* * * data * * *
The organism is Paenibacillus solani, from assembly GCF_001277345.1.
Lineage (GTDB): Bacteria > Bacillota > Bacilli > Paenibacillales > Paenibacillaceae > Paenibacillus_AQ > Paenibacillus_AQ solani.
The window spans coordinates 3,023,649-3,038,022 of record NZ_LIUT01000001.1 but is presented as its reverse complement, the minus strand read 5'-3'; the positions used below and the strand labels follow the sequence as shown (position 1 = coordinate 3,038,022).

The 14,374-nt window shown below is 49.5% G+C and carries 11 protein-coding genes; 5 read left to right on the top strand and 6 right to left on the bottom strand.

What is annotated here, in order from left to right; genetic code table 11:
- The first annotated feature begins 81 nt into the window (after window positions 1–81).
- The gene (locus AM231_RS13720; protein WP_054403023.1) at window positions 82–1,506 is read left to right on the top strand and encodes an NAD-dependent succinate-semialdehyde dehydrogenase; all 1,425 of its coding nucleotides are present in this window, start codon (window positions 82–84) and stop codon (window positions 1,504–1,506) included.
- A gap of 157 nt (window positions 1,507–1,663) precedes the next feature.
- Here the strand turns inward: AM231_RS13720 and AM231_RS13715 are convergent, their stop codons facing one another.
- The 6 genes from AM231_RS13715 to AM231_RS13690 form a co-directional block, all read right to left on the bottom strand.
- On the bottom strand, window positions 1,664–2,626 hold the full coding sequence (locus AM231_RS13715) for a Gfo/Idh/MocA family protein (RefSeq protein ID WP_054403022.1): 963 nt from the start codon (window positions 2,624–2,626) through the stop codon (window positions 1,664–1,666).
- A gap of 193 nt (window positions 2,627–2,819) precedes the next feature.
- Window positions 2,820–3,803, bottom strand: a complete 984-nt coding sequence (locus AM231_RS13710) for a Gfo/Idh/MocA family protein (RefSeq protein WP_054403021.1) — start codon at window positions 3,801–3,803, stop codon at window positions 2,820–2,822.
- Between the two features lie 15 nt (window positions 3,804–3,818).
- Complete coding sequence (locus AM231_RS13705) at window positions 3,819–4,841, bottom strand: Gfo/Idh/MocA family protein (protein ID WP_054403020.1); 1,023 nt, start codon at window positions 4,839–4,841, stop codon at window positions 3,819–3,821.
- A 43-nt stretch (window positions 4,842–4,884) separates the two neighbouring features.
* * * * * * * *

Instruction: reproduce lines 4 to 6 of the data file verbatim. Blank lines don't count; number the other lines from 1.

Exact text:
The 14,374-nt window shown below is 49.5% G+C and carries 11 protein-coding genes; 5 read left to right on the top strand and 6 right to left on the bottom strand.

What is annotated here, in order from left to right; genetic code table 11:
- The first annotated feature begins 81 nt into the window (after window positions 1–81).